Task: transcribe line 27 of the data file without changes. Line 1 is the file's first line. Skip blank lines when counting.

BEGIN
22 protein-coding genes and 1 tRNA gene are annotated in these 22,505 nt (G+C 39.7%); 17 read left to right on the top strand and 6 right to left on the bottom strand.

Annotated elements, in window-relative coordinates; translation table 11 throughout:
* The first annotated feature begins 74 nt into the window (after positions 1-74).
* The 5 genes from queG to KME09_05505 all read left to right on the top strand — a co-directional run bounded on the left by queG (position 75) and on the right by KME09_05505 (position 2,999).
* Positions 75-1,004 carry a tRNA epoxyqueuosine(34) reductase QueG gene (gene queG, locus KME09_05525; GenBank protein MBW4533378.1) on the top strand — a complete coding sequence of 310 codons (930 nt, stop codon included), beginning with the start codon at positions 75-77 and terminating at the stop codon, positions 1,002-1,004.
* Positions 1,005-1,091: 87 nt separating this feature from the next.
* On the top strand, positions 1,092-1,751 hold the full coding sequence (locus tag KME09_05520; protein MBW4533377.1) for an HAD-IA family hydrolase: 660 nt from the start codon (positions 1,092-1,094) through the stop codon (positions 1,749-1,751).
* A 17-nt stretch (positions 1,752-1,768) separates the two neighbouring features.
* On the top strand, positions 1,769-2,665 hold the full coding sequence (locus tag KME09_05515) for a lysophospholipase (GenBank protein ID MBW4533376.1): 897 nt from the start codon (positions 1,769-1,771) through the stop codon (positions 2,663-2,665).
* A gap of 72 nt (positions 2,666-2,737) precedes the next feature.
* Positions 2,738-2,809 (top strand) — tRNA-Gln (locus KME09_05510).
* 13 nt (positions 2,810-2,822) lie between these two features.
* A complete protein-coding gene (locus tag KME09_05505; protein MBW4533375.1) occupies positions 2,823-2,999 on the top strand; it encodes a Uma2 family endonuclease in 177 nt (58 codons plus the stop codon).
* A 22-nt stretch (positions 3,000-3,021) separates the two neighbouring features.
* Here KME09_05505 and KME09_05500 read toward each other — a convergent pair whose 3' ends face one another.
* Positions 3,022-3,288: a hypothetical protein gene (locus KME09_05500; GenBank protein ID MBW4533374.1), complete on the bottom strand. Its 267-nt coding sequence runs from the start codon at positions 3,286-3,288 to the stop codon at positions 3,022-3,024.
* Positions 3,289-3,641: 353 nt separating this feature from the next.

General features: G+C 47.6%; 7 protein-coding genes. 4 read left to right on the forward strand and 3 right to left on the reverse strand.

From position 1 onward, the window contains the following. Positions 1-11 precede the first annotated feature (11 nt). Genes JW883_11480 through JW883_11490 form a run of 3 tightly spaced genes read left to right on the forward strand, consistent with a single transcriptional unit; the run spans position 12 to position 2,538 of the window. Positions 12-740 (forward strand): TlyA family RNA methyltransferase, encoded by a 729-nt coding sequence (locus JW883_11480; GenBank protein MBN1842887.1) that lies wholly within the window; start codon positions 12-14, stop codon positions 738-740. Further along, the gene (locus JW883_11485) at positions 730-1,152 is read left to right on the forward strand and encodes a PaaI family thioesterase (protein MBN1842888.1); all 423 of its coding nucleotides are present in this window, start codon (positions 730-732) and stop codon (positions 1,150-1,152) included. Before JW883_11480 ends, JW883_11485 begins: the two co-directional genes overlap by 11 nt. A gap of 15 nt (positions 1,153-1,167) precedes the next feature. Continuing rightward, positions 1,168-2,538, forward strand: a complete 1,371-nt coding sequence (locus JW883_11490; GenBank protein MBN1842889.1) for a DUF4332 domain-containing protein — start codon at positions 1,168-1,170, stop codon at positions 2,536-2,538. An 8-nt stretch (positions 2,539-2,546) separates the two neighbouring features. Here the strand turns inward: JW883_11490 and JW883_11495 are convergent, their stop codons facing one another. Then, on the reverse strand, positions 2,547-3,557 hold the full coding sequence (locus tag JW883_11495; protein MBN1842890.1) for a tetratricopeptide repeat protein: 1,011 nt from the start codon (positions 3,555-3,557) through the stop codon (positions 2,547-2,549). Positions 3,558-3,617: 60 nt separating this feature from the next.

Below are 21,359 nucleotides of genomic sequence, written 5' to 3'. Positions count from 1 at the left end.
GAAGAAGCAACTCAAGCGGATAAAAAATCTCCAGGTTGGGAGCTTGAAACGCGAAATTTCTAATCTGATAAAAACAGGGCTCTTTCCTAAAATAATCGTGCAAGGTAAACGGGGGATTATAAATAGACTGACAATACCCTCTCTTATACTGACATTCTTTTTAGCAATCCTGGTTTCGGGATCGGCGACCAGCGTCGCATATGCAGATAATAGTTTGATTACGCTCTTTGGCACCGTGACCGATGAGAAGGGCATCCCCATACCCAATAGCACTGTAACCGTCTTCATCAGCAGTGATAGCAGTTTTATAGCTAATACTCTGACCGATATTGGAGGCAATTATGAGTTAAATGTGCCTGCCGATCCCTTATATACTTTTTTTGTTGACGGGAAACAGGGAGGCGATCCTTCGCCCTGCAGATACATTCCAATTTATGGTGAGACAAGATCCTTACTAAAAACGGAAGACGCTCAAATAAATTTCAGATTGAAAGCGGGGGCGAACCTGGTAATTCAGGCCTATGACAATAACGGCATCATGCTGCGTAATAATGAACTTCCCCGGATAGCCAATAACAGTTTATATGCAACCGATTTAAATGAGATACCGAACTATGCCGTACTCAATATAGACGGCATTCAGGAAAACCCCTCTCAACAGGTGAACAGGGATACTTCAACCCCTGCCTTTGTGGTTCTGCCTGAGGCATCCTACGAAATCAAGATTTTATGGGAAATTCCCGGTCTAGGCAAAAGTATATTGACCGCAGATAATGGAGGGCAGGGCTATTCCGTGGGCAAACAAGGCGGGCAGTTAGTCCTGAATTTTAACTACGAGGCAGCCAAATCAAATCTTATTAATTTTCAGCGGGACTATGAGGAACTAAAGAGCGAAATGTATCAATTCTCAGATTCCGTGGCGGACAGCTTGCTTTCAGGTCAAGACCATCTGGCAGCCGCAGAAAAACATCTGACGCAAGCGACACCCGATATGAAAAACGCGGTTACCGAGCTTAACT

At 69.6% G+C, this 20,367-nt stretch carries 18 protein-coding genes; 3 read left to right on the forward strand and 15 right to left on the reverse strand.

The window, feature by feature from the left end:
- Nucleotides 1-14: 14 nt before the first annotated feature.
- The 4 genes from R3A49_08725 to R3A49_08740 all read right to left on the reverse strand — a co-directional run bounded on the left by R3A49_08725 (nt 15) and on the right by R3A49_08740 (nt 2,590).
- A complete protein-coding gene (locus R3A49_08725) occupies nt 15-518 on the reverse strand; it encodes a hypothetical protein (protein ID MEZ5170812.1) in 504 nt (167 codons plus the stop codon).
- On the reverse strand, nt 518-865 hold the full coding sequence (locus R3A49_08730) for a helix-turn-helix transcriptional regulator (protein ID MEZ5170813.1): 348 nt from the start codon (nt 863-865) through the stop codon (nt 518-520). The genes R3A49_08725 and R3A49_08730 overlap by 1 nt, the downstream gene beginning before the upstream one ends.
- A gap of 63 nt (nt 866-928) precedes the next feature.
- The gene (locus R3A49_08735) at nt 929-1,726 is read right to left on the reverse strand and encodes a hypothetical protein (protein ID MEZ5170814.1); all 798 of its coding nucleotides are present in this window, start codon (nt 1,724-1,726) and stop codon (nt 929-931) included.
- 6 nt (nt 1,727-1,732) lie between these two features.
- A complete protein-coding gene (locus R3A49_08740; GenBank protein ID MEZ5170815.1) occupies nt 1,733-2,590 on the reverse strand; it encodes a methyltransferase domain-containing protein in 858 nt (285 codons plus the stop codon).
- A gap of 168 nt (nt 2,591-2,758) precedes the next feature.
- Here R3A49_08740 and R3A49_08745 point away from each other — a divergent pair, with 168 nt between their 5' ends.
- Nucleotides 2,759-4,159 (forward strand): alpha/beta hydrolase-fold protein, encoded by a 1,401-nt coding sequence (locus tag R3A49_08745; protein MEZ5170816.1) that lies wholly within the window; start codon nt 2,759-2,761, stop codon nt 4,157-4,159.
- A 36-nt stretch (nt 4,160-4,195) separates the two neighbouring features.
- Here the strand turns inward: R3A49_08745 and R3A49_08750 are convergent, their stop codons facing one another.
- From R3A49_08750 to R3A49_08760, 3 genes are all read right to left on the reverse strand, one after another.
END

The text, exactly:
- On the reverse strand, nt 518-865 hold the full coding sequence (locus R3A49_08730) for a helix-turn-helix transcriptional regulator (protein ID MEZ5170813.1): 348 nt from the start codon (nt 863-865) through the stop codon (nt 518-520). The genes R3A49_08725 and R3A49_08730 overlap by 1 nt, the downstream gene beginning before the upstream one ends.